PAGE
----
- 10 years ago
- Wedding: May 2007
I just posted this as a response in Miss CreamPuff’s entry on her DIY calligraphy and USPS nightmares. Not sure if it took (I didn’t see my entry appear), and thought maybe it’d be more helpful in the boards anyway.
I sympathize with the "postal daughter" who expressed concern that people were hating on the USPS; I did work with some VERY NICE people at the P.O., but having worked professionally with the system (not in it, but with it), I know that it is very very very very frustrating, and that there is a general lack of understanding at the retail clerk level of the rules. Honestly, no one could ever know them all, there are just too freakin’ many, and unfortunately, as someone else noted, it’s the arrival post office that decides if you followed the rules and put the right postage…so even if your PO said something was OK, it could get to its destination where someone else knows different or more or fewer rules, and they could decide you didn’t do it right and now there’s postage due.
So…here goes! Hope this helps at least a few people.
As hard and jaw-clenchingly frustrating it is to deal with the USPS for your wedding invitations, at least it’s only once in a lifetime. Maybe more if you have kids. Try doing it for specialized business needs — there are even *more* rules, which even fewer people know, and which they then come to audit you on…it was probably the 2nd strongest reason for me to quit my last job!Some resources that may help:http://pe.usps.com/mpdesign/notice3a.htm — this is the template that a previous poster mentioned (the real thing has the fancy 1/4" slot to slide stuff through to see if it fits — you could make your own out of cardboard); it shows you exactly what dimensions qualify for first-class postage. I’m sure there’s a way to print it life-size, but you’ll have to tinker with it. It demonstrates why square envelopes get dinged with the extra postage — the upper corner will never fall into that gray shaded area. (Yes, it really hasn’t been updated since 1997 — all the measurements are still valid.)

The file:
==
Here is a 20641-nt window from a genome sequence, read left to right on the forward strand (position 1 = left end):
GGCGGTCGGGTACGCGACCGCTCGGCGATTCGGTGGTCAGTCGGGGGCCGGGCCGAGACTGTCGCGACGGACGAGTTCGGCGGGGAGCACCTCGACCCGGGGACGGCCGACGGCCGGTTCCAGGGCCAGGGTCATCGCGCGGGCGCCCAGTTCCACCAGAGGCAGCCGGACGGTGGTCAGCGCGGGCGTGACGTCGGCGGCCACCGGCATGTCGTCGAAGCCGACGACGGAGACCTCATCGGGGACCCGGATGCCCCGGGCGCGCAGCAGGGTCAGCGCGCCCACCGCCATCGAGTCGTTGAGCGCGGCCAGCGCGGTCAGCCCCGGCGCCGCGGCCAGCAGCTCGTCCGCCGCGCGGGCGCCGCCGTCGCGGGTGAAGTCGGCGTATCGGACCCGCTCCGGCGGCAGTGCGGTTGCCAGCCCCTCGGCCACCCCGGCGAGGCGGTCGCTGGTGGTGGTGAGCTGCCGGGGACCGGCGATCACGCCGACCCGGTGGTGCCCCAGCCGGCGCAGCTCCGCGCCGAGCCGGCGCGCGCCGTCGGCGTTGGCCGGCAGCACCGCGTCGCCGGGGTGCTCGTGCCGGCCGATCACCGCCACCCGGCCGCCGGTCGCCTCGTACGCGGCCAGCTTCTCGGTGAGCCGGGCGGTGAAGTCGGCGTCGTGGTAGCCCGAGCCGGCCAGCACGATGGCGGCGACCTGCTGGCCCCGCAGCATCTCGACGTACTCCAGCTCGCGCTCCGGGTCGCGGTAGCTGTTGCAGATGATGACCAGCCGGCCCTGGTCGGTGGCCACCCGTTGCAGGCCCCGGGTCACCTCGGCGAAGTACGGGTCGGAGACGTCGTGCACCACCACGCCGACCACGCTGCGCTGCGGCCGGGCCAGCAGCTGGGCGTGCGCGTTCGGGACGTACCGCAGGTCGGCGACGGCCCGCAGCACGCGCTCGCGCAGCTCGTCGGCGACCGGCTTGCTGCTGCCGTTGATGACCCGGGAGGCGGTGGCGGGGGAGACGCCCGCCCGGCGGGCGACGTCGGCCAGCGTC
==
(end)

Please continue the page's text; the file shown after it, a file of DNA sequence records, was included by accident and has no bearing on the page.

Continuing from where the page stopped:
If your invite doesn’t fit within the four corner brackets, it can’t go Letter First Class (you might still qualify for FLATS First Class).
If it doesn’t fall in the grey shaded area, you have to pay the "non-standard surcharge"(currently 20 cents).
If you are above 3.5, but below 13 ounces (and not more than 1/4" thick), ask for the FIRST CLASS FLATS rate — you DO NOT have to pay Priority or Parcel rates as long as you are within the standards for Flats. (Definition for "Flats": http://pe.usps.gov/text/dmm300/101.htm#wp1002686)Also, this is a service that is meant for business mailers. I honestly do not know what their reaction would be to helping a regular "retail" customer, but these people are specifically trained to know what the rules and standards are, and are better qualified to give you that info than a regular clerk: http://pe.usps.com/mpdesign/mpdfr_mda_intro.asp
It probably doesn’t hurt to ask if they would help you. Stress that you want to abide by postal regulations, and could really use some help in understanding them. Especially if you’ve gotten 3 different answers already.